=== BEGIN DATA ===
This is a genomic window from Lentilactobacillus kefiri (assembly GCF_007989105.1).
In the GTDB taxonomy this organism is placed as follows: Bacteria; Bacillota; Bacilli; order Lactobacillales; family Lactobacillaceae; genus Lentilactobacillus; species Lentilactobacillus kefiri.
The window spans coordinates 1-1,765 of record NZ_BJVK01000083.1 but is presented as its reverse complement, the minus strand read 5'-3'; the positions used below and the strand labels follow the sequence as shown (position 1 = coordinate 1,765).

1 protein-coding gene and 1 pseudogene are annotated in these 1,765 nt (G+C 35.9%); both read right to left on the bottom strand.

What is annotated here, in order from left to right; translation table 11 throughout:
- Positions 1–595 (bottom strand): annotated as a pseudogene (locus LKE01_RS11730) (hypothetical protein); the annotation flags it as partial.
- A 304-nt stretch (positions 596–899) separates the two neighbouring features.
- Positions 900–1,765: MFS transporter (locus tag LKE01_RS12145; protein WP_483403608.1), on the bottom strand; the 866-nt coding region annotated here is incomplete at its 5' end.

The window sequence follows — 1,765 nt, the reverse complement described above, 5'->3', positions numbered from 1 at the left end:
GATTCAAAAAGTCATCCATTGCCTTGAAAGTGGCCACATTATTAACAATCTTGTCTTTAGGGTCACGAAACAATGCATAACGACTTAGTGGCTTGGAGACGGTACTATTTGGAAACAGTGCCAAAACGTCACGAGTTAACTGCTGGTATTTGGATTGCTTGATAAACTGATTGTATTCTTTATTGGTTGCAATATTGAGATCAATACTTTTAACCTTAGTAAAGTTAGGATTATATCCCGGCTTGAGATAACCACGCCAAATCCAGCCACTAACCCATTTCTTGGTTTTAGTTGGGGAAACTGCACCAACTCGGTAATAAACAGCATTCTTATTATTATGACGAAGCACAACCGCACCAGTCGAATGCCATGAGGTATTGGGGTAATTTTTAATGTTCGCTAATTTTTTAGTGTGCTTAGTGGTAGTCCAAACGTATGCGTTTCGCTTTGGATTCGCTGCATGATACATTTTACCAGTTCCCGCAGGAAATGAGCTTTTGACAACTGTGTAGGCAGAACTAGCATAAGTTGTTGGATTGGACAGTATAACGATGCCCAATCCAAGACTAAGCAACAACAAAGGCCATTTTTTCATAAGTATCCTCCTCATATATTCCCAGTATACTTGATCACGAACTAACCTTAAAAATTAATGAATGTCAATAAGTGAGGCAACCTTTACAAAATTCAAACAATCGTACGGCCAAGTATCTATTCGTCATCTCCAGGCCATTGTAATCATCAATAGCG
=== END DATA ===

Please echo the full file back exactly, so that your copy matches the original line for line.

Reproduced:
This is a genomic window from Lentilactobacillus kefiri (assembly GCF_007989105.1).
In the GTDB taxonomy this organism is placed as follows: Bacteria; Bacillota; Bacilli; order Lactobacillales; family Lactobacillaceae; genus Lentilactobacillus; species Lentilactobacillus kefiri.
The window spans coordinates 1-1,765 of record NZ_BJVK01000083.1 but is presented as its reverse complement, the minus strand read 5'-3'; the positions used below and the strand labels follow the sequence as shown (position 1 = coordinate 1,765).

1 protein-coding gene and 1 pseudogene are annotated in these 1,765 nt (G+C 35.9%); both read right to left on the bottom strand.

What is annotated here, in order from left to right; translation table 11 throughout:
- Positions 1–595 (bottom strand): annotated as a pseudogene (locus LKE01_RS11730) (hypothetical protein); the annotation flags it as partial.
- A 304-nt stretch (positions 596–899) separates the two neighbouring features.
- Positions 900–1,765: MFS transporter (locus tag LKE01_RS12145; protein WP_483403608.1), on the bottom strand; the 866-nt coding region annotated here is incomplete at its 5' end.

The window sequence follows — 1,765 nt, the reverse complement described above, 5'->3', positions numbered from 1 at the left end:
GATTCAAAAAGTCATCCATTGCCTTGAAAGTGGCCACATTATTAACAATCTTGTCTTTAGGGTCACGAAACAATGCATAACGACTTAGTGGCTTGGAGACGGTACTATTTGGAAACAGTGCCAAAACGTCACGAGTTAACTGCTGGTATTTGGATTGCTTGATAAACTGATTGTATTCTTTATTGGTTGCAATATTGAGATCAATACTTTTAACCTTAGTAAAGTTAGGATTATATCCCGGCTTGAGATAACCACGCCAAATCCAGCCACTAACCCATTTCTTGGTTTTAGTTGGGGAAACTGCACCAACTCGGTAATAAACAGCATTCTTATTATTATGACGAAGCACAACCGCACCAGTCGAATGCCATGAGGTATTGGGGTAATTTTTAATGTTCGCTAATTTTTTAGTGTGCTTAGTGGTAGTCCAAACGTATGCGTTTCGCTTTGGATTCGCTGCATGATACATTTTACCAGTTCCCGCAGGAAATGAGCTTTTGACAACTGTGTAGGCAGAACTAGCATAAGTTGTTGGATTGGACAGTATAACGATGCCCAATCCAAGACTAAGCAACAACAAAGGCCATTTTTTCATAAGTATCCTCCTCATATATTCCCAGTATACTTGATCACGAACTAACCTTAAAAATTAATGAATGTCAATAAGTGAGGCAACCTTTACAAAATTCAAACAATCGTACGGCCAAGTATCTATTCGTCATCTCCAGGCCATTGTAATCATCAATAGCG